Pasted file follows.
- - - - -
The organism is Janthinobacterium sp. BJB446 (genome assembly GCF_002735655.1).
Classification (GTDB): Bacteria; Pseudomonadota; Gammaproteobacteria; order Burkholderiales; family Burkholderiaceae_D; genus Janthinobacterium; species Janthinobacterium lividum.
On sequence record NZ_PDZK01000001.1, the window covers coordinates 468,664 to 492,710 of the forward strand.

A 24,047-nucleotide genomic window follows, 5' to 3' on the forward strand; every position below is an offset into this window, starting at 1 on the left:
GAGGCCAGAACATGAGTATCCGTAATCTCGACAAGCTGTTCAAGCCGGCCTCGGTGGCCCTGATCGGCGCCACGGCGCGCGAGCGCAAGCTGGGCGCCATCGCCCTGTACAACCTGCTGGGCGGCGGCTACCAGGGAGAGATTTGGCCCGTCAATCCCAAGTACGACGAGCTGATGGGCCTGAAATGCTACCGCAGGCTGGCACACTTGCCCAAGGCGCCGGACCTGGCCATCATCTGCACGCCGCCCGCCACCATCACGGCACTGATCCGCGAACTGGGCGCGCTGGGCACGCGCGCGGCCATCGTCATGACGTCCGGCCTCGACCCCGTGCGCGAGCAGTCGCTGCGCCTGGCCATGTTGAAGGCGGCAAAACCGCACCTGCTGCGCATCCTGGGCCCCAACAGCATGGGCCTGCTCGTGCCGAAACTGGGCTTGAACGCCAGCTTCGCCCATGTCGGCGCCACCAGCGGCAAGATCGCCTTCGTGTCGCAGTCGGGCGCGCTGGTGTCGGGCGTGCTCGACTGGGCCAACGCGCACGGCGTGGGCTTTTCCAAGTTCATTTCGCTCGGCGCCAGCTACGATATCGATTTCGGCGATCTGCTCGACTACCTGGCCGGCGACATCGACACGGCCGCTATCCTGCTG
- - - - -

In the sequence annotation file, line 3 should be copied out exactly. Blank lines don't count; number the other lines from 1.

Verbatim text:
On sequence record NZ_PDZK01000001.1, the window covers coordinates 468,664 to 492,710 of the forward strand.